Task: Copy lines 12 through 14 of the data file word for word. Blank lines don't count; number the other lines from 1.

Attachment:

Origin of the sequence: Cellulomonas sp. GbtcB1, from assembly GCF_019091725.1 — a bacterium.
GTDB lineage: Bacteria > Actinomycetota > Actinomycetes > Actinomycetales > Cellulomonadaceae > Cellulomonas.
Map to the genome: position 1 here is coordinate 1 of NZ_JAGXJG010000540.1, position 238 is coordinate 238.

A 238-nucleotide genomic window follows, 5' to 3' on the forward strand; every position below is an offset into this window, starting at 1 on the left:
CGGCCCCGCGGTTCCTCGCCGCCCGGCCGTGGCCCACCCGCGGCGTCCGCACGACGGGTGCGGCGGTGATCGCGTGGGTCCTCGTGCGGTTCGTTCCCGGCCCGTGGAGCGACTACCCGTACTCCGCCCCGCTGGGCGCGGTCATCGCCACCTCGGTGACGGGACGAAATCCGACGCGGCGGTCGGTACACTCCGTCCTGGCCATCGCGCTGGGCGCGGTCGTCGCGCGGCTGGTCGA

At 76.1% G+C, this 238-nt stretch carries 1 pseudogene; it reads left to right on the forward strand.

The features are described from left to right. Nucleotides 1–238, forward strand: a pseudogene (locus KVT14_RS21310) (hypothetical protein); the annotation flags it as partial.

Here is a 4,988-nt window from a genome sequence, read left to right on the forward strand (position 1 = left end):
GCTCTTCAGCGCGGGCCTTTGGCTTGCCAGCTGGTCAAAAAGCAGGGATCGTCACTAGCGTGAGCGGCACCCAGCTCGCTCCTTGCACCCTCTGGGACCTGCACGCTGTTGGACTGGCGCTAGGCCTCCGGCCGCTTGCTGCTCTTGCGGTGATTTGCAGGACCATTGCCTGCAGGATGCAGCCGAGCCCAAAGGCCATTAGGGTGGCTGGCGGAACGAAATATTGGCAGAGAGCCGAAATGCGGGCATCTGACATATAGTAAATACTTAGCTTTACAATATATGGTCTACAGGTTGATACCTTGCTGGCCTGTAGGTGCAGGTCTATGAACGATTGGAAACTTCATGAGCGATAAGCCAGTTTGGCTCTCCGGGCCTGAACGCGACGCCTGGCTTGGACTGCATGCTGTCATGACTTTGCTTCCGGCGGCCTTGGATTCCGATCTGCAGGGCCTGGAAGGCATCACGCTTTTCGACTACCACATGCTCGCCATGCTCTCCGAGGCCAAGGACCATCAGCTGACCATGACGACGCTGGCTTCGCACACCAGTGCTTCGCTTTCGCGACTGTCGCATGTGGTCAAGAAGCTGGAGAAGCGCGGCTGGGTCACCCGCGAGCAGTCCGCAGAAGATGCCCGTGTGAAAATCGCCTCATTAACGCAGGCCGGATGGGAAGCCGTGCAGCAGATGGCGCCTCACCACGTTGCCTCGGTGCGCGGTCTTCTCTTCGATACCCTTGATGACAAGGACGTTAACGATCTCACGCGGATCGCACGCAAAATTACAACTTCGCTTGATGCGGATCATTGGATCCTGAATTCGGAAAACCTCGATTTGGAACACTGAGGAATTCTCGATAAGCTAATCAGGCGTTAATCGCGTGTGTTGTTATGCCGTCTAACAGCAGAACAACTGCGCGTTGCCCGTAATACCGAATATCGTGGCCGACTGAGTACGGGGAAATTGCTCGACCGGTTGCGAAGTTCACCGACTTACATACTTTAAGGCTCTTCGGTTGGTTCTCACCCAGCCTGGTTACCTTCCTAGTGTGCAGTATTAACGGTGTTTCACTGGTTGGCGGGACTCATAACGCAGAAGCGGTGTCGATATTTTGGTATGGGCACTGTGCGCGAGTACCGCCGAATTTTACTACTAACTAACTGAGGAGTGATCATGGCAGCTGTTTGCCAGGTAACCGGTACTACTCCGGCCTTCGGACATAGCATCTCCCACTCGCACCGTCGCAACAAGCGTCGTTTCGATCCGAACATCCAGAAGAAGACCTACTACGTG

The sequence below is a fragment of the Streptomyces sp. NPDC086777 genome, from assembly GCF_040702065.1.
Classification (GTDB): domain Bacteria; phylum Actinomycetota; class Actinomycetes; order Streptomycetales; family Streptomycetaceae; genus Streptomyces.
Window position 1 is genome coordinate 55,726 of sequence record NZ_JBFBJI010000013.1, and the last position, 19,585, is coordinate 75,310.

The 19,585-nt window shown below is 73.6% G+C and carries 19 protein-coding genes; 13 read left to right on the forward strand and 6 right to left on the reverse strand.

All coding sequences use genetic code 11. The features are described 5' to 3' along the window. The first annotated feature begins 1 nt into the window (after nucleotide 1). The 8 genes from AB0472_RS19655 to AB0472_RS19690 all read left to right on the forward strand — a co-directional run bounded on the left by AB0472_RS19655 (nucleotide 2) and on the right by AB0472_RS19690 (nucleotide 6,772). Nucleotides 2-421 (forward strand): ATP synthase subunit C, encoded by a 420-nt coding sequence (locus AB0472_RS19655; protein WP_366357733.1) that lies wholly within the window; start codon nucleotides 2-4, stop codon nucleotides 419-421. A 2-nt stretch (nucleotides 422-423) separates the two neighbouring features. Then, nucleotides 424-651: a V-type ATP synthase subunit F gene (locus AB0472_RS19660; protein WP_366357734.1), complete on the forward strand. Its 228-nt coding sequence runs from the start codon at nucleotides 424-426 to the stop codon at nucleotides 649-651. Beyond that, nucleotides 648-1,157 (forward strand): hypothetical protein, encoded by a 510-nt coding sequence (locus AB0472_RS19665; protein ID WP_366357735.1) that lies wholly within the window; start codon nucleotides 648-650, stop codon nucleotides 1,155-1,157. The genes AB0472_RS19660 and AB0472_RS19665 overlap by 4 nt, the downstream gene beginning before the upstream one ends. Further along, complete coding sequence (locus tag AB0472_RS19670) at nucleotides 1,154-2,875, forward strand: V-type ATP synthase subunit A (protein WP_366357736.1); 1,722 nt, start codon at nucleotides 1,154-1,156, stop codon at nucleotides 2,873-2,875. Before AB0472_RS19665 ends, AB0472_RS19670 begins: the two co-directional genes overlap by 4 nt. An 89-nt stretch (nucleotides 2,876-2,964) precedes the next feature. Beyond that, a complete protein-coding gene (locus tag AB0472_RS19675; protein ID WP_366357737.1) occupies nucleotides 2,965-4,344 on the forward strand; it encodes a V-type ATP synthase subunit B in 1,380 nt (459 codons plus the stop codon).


Window position 1 is genome coordinate 55,726 of sequence record NZ_JBFBJI010000013.1, and the last position, 19,585, is coordinate 75,310.

The 19,585-nt window shown below is 73.6% G+C and carries 19 protein-coding genes; 13 read left to right on the forward strand and 6 right to left on the reverse strand.

All coding sequences use genetic code 11. The features are described 5' to 3' along the window. The first annotated feature begins 1 nt into the window (after nucleotide 1). The 8 genes from AB0472_RS19655 to AB0472_RS19690 all read left to right on the forward strand — a co-directional run bounded on the left by AB0472_RS19655 (nucleotide 2) and on the right by AB0472_RS19690 (nucleotide 6,772). Nucleotides 2-421 (forward strand): ATP synthase subunit C, encoded by a 420-nt coding sequence (locus AB0472_RS19655; protein WP_366357733.1) that lies wholly within the window; start codon nucleotides 2-4, stop codon nucleotides 419-421. A 2-nt stretch (nucleotides 422-423) separates the two neighbouring features. Then, nucleotides 424-651: a V-type ATP synthase subunit F gene (locus AB0472_RS19660; protein WP_366357734.1), complete on the forward strand. Its 228-nt coding sequence runs from the start codon at nucleotides 424-426 to the stop codon at nucleotides 649-651. Beyond that, nucleotides 648-1,157 (forward strand): hypothetical protein, encoded by a 510-nt coding sequence (locus AB0472_RS19665; protein ID WP_366357735.1) that lies wholly within the window; start codon nucleotides 648-650, stop codon nucleotides 1,155-1,157. The genes AB0472_RS19660 and AB0472_RS19665 overlap by 4 nt, the downstream gene beginning before the upstream one ends. Further along, complete coding sequence (locus tag AB0472_RS19670) at nucleotides 1,154-2,875, forward strand: V-type ATP synthase subunit A (protein WP_366357736.1); 1,722 nt, start codon at nucleotides 1,154-1,156, stop codon at nucleotides 2,873-2,875. Before AB0472_RS19665 ends, AB0472_RS19670 begins: the two co-directional genes overlap by 4 nt. An 89-nt stretch (nucleotides 2,876-2,964) precedes the next feature. Beyond that, a complete protein-coding gene (locus tag AB0472_RS19675; protein ID WP_366357737.1) occupies nucleotides 2,965-4,344 on the forward strand; it encodes a V-type ATP synthase subunit B in 1,380 nt (459 codons plus the stop codon).